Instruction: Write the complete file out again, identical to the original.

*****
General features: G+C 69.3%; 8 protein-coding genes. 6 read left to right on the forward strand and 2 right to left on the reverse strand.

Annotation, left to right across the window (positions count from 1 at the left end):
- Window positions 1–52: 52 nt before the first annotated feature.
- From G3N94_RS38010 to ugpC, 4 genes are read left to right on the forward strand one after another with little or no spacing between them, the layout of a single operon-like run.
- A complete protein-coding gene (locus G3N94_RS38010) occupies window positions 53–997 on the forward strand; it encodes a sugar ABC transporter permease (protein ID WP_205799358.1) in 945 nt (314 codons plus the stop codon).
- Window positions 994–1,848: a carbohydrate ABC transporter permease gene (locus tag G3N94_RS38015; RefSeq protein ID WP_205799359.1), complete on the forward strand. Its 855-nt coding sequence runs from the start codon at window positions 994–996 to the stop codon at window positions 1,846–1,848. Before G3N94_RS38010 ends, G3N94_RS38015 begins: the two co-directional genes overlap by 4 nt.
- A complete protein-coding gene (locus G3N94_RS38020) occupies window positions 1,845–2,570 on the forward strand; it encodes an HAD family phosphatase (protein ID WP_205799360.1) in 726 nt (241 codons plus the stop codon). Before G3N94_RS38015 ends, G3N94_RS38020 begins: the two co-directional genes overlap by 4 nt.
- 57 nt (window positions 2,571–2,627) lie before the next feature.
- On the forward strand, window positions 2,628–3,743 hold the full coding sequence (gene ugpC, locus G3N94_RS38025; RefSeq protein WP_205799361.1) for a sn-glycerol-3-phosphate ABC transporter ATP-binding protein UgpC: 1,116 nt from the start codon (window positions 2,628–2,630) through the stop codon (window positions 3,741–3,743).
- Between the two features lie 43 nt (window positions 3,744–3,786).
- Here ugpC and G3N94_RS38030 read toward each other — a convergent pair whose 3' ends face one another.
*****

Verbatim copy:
General features: G+C 69.3%; 8 protein-coding genes. 6 read left to right on the forward strand and 2 right to left on the reverse strand.

Annotation, left to right across the window (positions count from 1 at the left end):
- Window positions 1–52: 52 nt before the first annotated feature.
- From G3N94_RS38010 to ugpC, 4 genes are read left to right on the forward strand one after another with little or no spacing between them, the layout of a single operon-like run.
- A complete protein-coding gene (locus G3N94_RS38010) occupies window positions 53–997 on the forward strand; it encodes a sugar ABC transporter permease (protein ID WP_205799358.1) in 945 nt (314 codons plus the stop codon).
- Window positions 994–1,848: a carbohydrate ABC transporter permease gene (locus tag G3N94_RS38015; RefSeq protein ID WP_205799359.1), complete on the forward strand. Its 855-nt coding sequence runs from the start codon at window positions 994–996 to the stop codon at window positions 1,846–1,848. Before G3N94_RS38010 ends, G3N94_RS38015 begins: the two co-directional genes overlap by 4 nt.
- A complete protein-coding gene (locus G3N94_RS38020) occupies window positions 1,845–2,570 on the forward strand; it encodes an HAD family phosphatase (protein ID WP_205799360.1) in 726 nt (241 codons plus the stop codon). Before G3N94_RS38015 ends, G3N94_RS38020 begins: the two co-directional genes overlap by 4 nt.
- 57 nt (window positions 2,571–2,627) lie before the next feature.
- On the forward strand, window positions 2,628–3,743 hold the full coding sequence (gene ugpC, locus G3N94_RS38025; RefSeq protein WP_205799361.1) for a sn-glycerol-3-phosphate ABC transporter ATP-binding protein UgpC: 1,116 nt from the start codon (window positions 2,628–2,630) through the stop codon (window positions 3,741–3,743).
- Between the two features lie 43 nt (window positions 3,744–3,786).
- Here ugpC and G3N94_RS38030 read toward each other — a convergent pair whose 3' ends face one another.